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2:48pm on Wednesday, 15th March, 2023:
I've just finished reading The Infinite Playground, a book collecting the notes of game designer Bernard De Koven completed after his death, padded out by the recollections of other game designers who knew him.
I never met him myself, but by all accounts he seems to have had an infectious attitude to play that inspired those around him. He founded the New Games movement in the 1980s, which reshaped how many people thought about games.
Brian Sutton-Smith's book, The Ambiguity of Play, describes seven lenses that people use to look at play (which he called rhetorics). One of these rhetorics, "play as imagination", is pretty well embodied by De Koven: he seems to have been all about using play to free and to grow the imagination. This isn't necessarily for a particular end (which play as imagination often is — a composer may "play at a keyboard" specifically to find a melody, for example), but more as a vague one: the world would be so much better if people played and used their imaginations more.
Most academics and many game designers look at play using the "play as progress" rhetoric, which sees play as a driving force behind learning. Raph Koster's highly influential A Theory of Fun for Game Design (every game designer should have a copy — if not more than one copy) takes this line. As with all the rhetorics of play, I can see the rationale behind this and its justification. It's definitely of more use to game designers than are some of the more play- (as opposed to game-) oriented rhetorics (such as "play as power", which treats play as a way of projecting a group's prowess).
Personally, because my interests are primarily to do with virtual worlds, I use the "play as self" rhetoric. This sees play as something people do to come to know themselves. Most of the other rhetorics can be explained at the individual level using this rhetoric, although not always usefully. Likewise, play as self can be recouched in terms of some of the other rhetorics; with play as progress, for example, the thing you're learning is who you are.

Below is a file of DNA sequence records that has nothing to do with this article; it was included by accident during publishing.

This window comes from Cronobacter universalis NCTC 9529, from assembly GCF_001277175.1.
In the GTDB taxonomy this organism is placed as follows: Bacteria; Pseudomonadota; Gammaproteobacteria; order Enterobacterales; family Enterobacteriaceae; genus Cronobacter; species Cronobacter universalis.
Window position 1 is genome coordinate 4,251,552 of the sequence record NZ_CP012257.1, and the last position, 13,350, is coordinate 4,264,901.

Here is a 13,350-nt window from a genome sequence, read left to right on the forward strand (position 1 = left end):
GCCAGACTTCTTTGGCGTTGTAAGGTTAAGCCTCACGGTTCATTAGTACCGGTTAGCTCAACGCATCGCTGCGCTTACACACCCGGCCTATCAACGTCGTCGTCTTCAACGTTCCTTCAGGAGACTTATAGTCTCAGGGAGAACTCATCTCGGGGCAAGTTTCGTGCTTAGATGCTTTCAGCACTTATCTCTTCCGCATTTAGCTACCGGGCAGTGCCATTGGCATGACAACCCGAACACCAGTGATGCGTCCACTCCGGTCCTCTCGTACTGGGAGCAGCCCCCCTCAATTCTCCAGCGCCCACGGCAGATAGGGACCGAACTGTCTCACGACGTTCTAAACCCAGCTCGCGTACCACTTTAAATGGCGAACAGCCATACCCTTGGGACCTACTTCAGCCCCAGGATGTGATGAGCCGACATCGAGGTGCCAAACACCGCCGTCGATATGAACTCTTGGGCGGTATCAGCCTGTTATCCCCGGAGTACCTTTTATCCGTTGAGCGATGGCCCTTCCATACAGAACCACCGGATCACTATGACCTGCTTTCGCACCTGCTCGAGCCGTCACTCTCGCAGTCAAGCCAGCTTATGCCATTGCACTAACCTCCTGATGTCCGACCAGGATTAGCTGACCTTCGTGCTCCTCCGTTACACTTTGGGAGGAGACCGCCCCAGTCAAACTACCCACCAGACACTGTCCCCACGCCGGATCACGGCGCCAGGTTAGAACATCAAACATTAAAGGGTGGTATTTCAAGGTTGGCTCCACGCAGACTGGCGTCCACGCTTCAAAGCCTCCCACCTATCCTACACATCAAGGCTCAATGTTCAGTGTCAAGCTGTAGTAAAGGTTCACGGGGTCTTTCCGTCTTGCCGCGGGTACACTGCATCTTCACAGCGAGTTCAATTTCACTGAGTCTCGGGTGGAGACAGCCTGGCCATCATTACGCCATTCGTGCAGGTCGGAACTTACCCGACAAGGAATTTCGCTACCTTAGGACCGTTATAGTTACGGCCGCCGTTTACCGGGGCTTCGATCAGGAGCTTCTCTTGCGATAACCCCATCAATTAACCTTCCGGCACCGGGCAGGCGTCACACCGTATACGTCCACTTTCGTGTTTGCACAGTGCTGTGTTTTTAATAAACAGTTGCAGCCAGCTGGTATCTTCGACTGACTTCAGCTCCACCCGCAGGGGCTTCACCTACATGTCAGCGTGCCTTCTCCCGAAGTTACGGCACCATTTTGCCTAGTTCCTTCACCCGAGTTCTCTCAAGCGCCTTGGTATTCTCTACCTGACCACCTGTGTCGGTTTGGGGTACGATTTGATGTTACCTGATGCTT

I would have probably got along with Bernard De Koven, but I doubt I'd have come round to his point of view. He was all about play, and for him, games were a catalyst for play. I'm all about games, and I see games as crystalising play. He was interested in the imagination, which games free up; I'm interested in expression, which games enable in ways nothing else does. It's not that I think he was wrong, he wasn't; it's just that we emphasise different aspects of the games/play relationship.
I know for certain, though, that had I been invited to participate in any of De Koven's signature games, I'd not have enjoyed the experience. This is for three reasons.
Firstly, these games are about honing the imagination, and my imagination needs no honing. My problem, which is shared by many creative people, is not that I have trouble imagining things, but that I have a continuous stream of imaginings coming at me and I have to decide which to accept and which to decline. Playing in order to free the imagination is, for me, like adding orange paint to orange paint in an attempt to make it more orange.
Secondly, I'm a game designer. As soon as I read the descriptions of games in The New Games Book, I could see what they were about and had thence no need to play them. I'd just be going through the motions. This is a curse common to game designers: once you've looked at enough games objectively, it's hard ever to look at them subjectively. There's even a word for it (coined by Raph Koster): "designeritis". If you want to make games that are fun for other people to play, you gradually lose your own ability to play games for fun because you can see how the magic works. You're not always fun to play with, either. You gain another form of fun — that of appreciating the design — which is often better, albeit much shorter-lasting. It's a different kind of fun, but it's still fun.
Thirdly, the stated philosophy behind De Koven's games is not one that especially grabs me. It's about community and togetherness and a balance between the individual and the group. This is visualised as a graph with "me" on the x-axis "we" on the y-axis, and a broad, diagonal line between them. Above the line, people feel obliged to conform; below, they feel alienated; on the line they are "coliberated", which is the ideal place to be. I don't dispute this graph, but for me the line is not at 45 degrees, it's more like 5 degrees: as you might expect from an advocate of the play as self rhetoric, I don't like conformity one iota. That doesn't mean I'm selfish, it just means I resent being forced by peer pressure to do things I don't want to do — so I don't. If I do want to do it, there's no problem, but if I don't then there is. De Koven's games are built with a differently-gradiented slope in mind, so I'm not going to engage with them. Many — probably most — other people, of course, are going to enjoy them a lot.
De Koven died in 2018. He had a huge influence on the game designers he met, and judging by some of the big names who wrote anecdotes for the book about him, he's had a huge second-order influence on even more game designers that he didn't meet. I'd have liked to have met him, even though we came at games and play from different directions, because by discussing with people who have a contrasting perspective, it helps you get your own perspective straight.
I shall not be playing Prui, though, no matter how much fun people say it is.
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